• There is no time bar on claiming for money spent to buy or build property before April 2012. However, from April 2012 new rules apply to sales and purchases of second-hand property. These impose a broadly two-year time limit upon buyers where the seller has previously claimed capital allowances. The rules will be tightened from April 2014 to apply even where the seller has not claimed any allowances, but could have done.

Claiming capital allowances is a right not a privilege. As long as the taxpayer has spent money on the right types of assets (ie, 'plant and machinery'), a claim should be possible. This is not controversial (ie, capital allowances are not a tax 'scheme'). In essence, making a claim is simply good practice tax "housekeeping", making the most of business tax relief put in place by successive Governments.

However, capital allowances, particularly on property acquisitions, are often unclaimed or underclaimed because of the practical difficulty in identifying and valuing these valuable tax assets. It is estimated that perhaps more than 90% of capital allowances are not fully claimed.

Other Advisers

There are a number of firms that market capital allowances services, ranging from surveyors through to specialist firms, but like all professional advisers they vary in suitability.

As specialists we have a different skill-set and more in depth and up-to-date understanding than general advisers. Also, recently many 'newcomers' have started marketing specialist capital allowances services, in our experience often making statements about their track records and results that should be treated with caution. Advisers with our capital allowances expertise and experience are rare.

Capital allowances law is particularly complicated when second-hand property is purchased. Accountants are normally unable to advise fully because calculating the claim requires an apportionment of the price between land, buildings and qualifying assets, which is a surveying-based tax valuation exercise which is outside most accountants' skill-set and expertise. And, most surveyors do not have the requisite tax knowledge.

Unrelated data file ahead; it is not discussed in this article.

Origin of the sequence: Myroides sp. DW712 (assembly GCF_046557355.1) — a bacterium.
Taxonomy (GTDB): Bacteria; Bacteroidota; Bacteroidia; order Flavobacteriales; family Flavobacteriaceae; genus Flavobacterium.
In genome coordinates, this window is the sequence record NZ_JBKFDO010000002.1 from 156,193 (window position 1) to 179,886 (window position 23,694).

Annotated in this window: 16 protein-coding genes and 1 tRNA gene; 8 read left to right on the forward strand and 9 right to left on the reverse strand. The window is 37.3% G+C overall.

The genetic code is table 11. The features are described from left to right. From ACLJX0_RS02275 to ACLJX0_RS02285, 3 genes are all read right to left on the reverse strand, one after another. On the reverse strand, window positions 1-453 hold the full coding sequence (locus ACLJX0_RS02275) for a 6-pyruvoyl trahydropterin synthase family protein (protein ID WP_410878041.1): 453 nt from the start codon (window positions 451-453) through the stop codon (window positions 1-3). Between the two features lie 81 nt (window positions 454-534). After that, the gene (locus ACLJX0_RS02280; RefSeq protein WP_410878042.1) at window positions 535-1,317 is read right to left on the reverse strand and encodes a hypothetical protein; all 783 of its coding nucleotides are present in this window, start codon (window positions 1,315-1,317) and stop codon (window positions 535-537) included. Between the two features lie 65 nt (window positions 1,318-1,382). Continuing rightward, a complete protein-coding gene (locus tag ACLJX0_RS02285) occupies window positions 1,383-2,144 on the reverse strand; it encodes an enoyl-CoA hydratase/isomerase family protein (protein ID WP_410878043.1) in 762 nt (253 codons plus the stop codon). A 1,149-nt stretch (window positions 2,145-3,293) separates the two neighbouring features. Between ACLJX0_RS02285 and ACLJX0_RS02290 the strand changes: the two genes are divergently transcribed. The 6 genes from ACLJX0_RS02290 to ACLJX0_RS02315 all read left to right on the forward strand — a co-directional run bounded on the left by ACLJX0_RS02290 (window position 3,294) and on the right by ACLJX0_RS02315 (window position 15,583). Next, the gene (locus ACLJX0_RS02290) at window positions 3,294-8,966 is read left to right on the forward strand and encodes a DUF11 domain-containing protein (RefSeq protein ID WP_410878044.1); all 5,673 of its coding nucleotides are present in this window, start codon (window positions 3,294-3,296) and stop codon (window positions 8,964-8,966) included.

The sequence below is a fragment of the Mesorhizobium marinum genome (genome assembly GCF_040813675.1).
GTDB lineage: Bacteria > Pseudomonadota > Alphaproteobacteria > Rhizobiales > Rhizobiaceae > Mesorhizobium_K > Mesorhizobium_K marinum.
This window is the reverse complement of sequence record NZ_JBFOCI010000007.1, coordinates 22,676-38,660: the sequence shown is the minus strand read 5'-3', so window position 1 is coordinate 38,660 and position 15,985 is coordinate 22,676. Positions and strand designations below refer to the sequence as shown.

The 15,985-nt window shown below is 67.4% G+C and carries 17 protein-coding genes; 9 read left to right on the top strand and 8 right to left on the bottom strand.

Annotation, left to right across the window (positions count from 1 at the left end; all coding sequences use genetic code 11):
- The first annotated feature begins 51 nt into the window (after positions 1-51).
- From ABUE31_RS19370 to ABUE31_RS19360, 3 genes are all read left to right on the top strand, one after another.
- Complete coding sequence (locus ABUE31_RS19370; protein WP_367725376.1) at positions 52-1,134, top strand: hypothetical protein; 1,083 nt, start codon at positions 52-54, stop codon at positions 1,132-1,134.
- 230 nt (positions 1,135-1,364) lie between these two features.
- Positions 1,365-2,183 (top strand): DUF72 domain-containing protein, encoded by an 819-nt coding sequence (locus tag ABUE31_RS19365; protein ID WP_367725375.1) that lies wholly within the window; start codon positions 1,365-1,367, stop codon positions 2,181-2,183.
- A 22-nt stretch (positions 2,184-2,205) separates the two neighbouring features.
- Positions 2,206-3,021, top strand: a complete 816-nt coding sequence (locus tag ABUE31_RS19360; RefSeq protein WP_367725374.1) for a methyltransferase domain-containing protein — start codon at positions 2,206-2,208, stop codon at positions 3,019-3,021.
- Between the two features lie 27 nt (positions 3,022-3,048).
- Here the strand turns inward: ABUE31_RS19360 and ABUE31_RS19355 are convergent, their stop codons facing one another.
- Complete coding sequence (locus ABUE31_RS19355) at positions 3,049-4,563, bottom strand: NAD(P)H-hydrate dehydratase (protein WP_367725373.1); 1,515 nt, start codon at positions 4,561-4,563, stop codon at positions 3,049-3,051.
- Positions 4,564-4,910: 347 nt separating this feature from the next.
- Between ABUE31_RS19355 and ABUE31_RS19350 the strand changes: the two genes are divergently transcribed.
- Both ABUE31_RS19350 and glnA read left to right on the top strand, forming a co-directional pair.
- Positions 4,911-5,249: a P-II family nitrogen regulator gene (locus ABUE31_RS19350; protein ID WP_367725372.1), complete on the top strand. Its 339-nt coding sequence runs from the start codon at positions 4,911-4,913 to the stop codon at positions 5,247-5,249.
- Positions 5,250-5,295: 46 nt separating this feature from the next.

Fortunately, capital allowances claims are ideally suited to being dealt with on a stand-alone basis separately to other tax matters and we work alongside other advisers without any conflicts of interest or scope overlap issues occurring.

Our Fees

Our fees are always tailored to the client's needs, agreed in advance and for expensive property expenditure can be flexible.

Depending upon the owner's preference, we can either charge a fixed fee, or a results fee based on the value we deliver. The process is precisely the same, regardless of the fee type chosen. For results-based fees our work is, in effect, 'no win, no fee' and our client is guaranteed to always keep the lion's share of any tax savings generated. Also, our fees are tax-deductible in their own right.

There is no downside in involving us because we will normally carry out a free of charge and no obligation initial review to assess the feasibility of claiming, estimate the tax savings that should arise, and propose an appropriately tailored fee.

Our Approach

We strongly encourage other professionals to consider referring us to their clients and contacts. There is no downside in involving us because we will normally carry out a free-of-charge and no obligation initial review to assess the feasibility of claiming, estimate the tax savings that should arise, and propose an appropriately tailored fee. We will provide all of the support needed to market the opportunity and there is absolutely no need for you to become involved in any of the technical details (unless you wish to do so). Our standard conditions and terms of business are provided with our engagement letter.

Please contact one of our directors for more information.

Send us a Message...

Give us a Call...

London and the East Midlands:-

Martin Wilson

Telephone: 0116 241 4148

Mobile: 07799 473 562

West Midlands, South West & Wales:-

Adam Garrad

Telephone: 0121 354 1338

Mobile: 07799 473 561

The East and South East:-

Steven Bone

Telephone: 01353 675 224

Mobile: 07880 711 368

The North, Scotland and Ireland:-

Steven Burchill

Telephone: 01506 811 561

Mobile: 07799 473 566

Our Latest Publications

Our Latest Publications

Capital Allowances: Transactions and Planning 2014/15

RICS Black Book Guidance Note

Other Books and Press Articles
Publications from The Capital Allowances Partnership Limited

Our Publications

Books

Press Articles